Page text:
Joe’s gift of matching hats, one pink, one purple, both sporting a heart design, heart tassels and pompoms, and reading “Best Friends” across the front, is pretty embarrassing. But is it worth throwing away a friendship?
The teasing starts subtly—a “Ha!” here, a “Hee, hee” there. But then Matt outright tells her, “Olive, you look silly in that hat!” Olive’s attempts to avoid wearing Joe’s gift also start subtly: She’s not sure it’s hat weather; she doesn’t want to lose it. But Joe reassures her it’s an all-occasion hat that “won’t ever fall off.” She even tries hiding, but she’s found. With more footsteps approaching, she just can’t take it and tries lots of ways to hide/rid herself of the hat. But they’re Joe’s footsteps, and she can’t hide the fact that his well-intended gift has been stuffed in the garbage. Feeling terrible, she wears a sandwich board advertising their friendship, trash-stained hat perched atop her head. Amid the others’ teasing, all is seemingly forgiven as the cat and turtle duo walk off the final page hand in hand, the back of Olive’s sandwich board reading, “And Matt is silly!” Freeman depicts his diverse animal cast against white backgrounds, allowing their facial expressions to speak volumes. But while readers will no doubt empathize with both Joe and Olive, the ending is too neat—there’s not even an apology.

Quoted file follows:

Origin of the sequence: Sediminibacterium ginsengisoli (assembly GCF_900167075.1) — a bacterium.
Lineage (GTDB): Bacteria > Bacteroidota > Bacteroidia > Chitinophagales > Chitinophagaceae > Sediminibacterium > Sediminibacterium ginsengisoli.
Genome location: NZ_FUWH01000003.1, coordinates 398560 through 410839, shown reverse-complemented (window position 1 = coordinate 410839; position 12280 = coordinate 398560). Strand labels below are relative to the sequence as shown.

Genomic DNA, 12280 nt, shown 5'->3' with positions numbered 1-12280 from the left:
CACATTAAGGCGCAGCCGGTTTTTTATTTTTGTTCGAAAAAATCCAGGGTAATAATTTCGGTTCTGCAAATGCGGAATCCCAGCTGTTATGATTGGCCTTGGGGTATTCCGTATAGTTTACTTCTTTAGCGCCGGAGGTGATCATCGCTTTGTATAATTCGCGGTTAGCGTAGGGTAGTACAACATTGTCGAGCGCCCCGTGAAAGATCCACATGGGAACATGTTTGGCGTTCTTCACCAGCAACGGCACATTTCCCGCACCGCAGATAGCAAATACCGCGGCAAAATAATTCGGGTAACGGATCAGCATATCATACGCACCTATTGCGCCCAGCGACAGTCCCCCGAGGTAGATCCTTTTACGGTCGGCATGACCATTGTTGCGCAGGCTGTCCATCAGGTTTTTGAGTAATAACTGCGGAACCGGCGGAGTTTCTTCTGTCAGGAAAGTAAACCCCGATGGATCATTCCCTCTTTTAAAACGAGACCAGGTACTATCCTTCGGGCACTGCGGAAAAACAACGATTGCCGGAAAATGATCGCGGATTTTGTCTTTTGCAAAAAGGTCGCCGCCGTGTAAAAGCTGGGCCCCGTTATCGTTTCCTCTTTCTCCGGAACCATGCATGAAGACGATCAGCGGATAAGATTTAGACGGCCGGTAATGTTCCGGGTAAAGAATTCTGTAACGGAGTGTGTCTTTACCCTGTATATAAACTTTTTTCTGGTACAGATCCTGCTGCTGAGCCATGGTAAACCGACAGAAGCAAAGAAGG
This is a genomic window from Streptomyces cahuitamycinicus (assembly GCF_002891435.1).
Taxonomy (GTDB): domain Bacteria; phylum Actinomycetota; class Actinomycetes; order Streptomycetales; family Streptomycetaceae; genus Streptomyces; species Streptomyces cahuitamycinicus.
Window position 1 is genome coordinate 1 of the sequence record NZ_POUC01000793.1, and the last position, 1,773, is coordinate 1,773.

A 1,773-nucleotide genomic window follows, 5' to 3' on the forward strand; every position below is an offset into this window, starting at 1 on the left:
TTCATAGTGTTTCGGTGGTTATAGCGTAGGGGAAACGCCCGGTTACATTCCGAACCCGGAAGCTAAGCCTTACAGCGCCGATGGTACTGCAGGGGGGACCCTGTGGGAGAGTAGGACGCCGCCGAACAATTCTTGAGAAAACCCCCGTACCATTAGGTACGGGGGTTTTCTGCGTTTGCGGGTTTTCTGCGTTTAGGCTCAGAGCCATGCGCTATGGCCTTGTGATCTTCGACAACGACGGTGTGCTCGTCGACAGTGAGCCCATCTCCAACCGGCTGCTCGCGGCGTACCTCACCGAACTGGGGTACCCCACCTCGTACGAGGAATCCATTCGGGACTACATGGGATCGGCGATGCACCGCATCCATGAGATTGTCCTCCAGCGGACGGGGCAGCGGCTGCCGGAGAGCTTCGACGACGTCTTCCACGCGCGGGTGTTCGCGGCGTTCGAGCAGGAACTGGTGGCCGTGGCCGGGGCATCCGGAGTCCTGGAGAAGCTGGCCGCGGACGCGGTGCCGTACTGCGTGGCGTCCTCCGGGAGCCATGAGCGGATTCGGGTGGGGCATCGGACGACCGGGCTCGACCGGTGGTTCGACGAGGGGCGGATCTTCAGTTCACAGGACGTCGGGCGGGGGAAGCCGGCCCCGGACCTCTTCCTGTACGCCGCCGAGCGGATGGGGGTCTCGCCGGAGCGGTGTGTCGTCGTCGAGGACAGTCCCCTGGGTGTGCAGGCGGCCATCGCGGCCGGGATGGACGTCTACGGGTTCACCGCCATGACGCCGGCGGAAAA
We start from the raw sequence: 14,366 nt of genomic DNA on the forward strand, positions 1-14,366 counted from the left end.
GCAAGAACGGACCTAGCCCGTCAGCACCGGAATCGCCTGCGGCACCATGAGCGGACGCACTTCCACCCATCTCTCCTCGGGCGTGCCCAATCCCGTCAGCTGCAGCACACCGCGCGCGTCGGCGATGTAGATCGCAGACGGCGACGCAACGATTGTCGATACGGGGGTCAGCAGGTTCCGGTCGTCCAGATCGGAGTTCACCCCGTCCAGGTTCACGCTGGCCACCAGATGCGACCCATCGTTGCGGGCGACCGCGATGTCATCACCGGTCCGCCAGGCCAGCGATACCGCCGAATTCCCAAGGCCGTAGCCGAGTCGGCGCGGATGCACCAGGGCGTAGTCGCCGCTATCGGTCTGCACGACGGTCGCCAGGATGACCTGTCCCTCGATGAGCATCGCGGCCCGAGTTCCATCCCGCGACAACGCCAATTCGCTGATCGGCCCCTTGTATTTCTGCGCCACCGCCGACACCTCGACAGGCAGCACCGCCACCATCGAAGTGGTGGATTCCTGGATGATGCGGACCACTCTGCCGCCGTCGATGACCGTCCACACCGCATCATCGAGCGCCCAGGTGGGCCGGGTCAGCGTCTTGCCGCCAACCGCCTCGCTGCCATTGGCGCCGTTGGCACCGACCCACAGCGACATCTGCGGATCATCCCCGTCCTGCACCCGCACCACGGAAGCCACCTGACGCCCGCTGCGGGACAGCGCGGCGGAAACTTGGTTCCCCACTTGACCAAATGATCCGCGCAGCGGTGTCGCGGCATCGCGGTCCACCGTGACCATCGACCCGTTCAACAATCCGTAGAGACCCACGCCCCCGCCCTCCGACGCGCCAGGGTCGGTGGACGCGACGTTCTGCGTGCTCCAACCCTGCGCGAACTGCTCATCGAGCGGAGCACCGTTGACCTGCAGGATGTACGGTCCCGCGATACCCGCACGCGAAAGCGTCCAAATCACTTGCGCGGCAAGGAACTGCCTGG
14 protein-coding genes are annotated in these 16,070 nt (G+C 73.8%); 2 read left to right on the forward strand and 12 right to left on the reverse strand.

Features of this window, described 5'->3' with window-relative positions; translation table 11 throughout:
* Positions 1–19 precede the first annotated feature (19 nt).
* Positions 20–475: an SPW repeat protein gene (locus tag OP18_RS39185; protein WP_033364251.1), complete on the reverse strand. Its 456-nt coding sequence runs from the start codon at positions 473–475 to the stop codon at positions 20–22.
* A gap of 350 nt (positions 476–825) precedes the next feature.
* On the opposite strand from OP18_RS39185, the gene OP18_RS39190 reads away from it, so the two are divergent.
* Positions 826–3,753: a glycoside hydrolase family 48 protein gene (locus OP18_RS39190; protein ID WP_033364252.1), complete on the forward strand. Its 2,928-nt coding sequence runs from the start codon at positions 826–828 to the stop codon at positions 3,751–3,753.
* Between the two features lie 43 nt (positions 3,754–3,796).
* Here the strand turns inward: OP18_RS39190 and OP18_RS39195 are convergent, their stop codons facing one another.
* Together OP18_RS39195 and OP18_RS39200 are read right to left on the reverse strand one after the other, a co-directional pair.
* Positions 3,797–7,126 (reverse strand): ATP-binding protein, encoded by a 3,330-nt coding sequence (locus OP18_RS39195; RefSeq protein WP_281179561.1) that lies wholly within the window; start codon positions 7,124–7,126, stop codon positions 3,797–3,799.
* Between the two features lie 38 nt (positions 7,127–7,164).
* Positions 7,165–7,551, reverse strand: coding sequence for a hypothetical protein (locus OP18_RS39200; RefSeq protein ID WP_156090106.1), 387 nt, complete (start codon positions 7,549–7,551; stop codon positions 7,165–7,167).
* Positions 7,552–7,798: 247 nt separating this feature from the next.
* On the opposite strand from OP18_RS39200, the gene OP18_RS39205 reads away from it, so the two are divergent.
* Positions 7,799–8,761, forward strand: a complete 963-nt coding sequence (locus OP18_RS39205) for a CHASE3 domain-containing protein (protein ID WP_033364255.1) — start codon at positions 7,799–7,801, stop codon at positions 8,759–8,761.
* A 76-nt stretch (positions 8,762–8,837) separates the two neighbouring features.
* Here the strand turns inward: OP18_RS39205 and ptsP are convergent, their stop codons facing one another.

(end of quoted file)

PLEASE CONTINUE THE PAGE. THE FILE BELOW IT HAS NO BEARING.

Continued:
The too-simple resolution and final act of revenge blunt the impact of the story’s message. (Picture book. 4-8)